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Just a Word.... Photographs by Julian Ward
Introduction by Peter Turner.
Published by Espial, P. O. Box 1931, Wellington. 68 pages, 28 duotone plates.
Edition of 500. Softcover $49.00
Following the success of his first self-published book, Face Value (1993), Julian Ward has produced Just a Word... This, in 28 photographs, showcases predominantly recent work produced between 1991 and 1996. In content it covers similar ground to Face Value, so can be seen as a continuation of his first book, rather than breaking new ground.
The photographer says little about himself - in words - just `Julian Ward (b.1948) lives and works in Wellington as a video producer’ but Peter Turner provides a delightfully perceptive reminder that the same careful looking that makes for exemplary photographs will reward the receptive viewer.
Ward’s title, for example, comes from the fine print on the warning sign on a Whakatane jetty from which half a dozen children are seen to be leaping, `Safety. Just a word before you launch....’ (page 9). The shutter-frozen rhythmic forms of these lively silhouetted kids are subtly echoed by distant trees. `Wellington, 1995' (page 19) - also of children - has its rhythm and pulse from seven kids dressed as playing cards. We are not told what the occasion was, but can enjoy the oddity of the moment which is also enjoyed by a grinning policewoman guarding the children from passing traffic. There’s humour also in `Wellington 1995' (page 26) when a man contemplates mid-act how he is going to get a new carpet into an old car.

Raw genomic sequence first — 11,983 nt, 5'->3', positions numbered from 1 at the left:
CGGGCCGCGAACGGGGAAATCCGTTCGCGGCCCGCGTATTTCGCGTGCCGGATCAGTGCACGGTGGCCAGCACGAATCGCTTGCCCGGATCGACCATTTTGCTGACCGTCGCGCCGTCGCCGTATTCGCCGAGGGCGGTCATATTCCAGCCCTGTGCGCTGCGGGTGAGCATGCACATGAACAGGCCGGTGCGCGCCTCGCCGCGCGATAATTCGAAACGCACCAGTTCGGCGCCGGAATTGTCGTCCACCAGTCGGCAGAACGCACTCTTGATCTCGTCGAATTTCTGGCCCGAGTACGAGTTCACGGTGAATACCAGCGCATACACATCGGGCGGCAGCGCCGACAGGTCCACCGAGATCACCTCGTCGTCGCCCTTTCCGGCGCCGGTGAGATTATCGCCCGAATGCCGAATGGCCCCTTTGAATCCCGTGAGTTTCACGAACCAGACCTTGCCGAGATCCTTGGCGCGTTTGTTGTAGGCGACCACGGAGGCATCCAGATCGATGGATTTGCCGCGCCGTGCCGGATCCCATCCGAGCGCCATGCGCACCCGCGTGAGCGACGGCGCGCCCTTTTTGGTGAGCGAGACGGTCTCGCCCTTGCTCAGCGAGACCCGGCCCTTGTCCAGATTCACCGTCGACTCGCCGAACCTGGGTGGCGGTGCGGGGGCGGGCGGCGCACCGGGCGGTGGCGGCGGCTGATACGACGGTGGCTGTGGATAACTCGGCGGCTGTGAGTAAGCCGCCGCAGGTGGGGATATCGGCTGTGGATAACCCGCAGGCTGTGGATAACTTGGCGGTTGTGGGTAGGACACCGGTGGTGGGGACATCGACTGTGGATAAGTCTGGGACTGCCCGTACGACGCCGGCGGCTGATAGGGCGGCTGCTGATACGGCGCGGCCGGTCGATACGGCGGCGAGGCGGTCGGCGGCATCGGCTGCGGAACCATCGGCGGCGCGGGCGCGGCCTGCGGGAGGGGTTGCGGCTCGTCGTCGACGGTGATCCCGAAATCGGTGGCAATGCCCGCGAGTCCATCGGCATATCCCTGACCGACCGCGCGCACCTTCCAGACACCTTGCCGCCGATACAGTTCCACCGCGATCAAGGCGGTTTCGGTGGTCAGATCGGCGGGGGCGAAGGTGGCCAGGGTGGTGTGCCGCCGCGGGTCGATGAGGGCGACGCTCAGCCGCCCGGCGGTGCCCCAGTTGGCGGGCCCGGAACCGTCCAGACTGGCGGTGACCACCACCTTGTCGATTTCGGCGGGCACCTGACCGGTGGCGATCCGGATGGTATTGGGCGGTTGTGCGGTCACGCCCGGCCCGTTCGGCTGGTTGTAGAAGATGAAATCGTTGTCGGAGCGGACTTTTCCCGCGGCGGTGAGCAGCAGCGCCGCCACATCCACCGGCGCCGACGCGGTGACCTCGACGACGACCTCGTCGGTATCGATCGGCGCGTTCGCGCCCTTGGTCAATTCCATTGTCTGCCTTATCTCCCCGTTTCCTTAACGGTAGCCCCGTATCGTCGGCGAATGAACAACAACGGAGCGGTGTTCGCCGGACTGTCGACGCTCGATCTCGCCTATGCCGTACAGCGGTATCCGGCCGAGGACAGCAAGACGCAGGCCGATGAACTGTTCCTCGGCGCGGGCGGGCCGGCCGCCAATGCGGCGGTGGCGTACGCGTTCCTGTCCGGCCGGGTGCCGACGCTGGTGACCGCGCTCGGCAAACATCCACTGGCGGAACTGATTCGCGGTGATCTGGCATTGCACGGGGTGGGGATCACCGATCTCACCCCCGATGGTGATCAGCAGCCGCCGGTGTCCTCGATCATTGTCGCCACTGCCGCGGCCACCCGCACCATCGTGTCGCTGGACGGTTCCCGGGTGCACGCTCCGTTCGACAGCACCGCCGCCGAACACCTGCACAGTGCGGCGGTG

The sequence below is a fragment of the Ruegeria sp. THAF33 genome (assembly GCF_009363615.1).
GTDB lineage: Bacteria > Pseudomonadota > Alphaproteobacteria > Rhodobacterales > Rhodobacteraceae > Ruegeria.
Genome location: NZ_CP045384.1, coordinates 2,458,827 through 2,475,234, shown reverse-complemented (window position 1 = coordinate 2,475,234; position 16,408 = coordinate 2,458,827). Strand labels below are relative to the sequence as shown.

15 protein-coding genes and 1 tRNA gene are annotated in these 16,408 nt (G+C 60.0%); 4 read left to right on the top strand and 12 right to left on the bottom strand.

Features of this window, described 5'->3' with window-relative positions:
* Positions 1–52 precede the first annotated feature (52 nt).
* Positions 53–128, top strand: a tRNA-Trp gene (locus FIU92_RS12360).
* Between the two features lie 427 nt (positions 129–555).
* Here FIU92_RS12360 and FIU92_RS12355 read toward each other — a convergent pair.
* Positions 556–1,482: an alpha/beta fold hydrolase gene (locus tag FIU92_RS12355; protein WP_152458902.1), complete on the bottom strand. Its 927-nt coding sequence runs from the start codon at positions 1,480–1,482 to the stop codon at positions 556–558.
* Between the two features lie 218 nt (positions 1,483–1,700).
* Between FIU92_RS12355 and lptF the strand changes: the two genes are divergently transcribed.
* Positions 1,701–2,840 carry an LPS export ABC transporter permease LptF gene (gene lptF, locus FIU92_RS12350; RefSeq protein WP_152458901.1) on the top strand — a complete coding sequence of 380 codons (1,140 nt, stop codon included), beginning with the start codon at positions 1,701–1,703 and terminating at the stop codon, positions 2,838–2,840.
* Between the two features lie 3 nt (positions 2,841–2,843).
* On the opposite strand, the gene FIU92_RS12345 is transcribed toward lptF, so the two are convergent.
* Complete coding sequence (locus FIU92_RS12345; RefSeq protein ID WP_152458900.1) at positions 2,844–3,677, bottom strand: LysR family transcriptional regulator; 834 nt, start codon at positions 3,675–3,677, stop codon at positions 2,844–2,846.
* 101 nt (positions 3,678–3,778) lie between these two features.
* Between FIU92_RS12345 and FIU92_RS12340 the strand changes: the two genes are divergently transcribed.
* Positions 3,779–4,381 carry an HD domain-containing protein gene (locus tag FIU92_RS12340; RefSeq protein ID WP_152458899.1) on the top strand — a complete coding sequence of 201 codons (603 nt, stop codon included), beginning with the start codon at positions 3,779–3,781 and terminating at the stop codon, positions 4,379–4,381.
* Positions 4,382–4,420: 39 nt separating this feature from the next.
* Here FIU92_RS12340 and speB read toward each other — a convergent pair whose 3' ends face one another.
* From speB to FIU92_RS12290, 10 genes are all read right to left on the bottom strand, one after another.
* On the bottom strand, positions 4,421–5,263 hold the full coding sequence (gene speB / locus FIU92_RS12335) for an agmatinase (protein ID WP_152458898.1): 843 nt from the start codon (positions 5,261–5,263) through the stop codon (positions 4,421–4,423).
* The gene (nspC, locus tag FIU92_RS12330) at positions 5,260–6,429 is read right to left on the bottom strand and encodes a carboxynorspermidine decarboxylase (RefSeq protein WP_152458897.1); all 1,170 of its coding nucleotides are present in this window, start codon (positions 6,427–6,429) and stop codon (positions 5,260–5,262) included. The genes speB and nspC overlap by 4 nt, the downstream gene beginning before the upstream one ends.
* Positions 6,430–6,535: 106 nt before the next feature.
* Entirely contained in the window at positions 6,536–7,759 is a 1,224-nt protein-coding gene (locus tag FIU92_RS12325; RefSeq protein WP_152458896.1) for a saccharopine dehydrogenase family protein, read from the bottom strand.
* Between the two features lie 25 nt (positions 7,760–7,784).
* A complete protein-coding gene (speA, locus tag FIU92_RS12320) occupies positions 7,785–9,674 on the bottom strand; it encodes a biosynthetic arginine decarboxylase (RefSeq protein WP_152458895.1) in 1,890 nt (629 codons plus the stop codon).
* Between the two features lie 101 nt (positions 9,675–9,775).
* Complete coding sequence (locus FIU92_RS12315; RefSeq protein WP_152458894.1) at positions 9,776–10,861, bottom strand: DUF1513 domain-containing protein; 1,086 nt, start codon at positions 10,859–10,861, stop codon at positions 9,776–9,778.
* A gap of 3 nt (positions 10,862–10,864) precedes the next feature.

The cover photograph, `Otaki 1996', also raises Wardly questions about basics; “When is a fence not a fence?” *
Face Value was a hard act to follow, and leads to high expectations in every aspect of production, from picture editing to binding. The production of Just a Word... is of a high standard. Many plates have a smoother, softer tonal quality that is closer to the silver print than laser scanning, with its propensity to sharpen up the fuzziest detail with sharp crisp dots, usually gives. But some images, I think, have suffered from the loss of tonal separation in the shadow areas. The reproductions on pages 5, 11, 13 and 21, for example, are fine in their own right, but they have lost what I call “internal contrast” in the shadows (Zones III and IV for those who know the Zone System) as distinct from the overall contrast of an image. Dark but nevertheless distinct forms and detail in the foregrounds, where we expect them most, have been lost, and with them, some of the vitality of the images themselves.
For me, the photographs on pages 2, 3, 6, 8, 11, 13, 14, 15, 24 and 26 are among Julian Ward’s strongest images in this worthy successor to Face Value. JBT
*The answer to this riddle, of course, is “When it’s a Ward winning photograph!”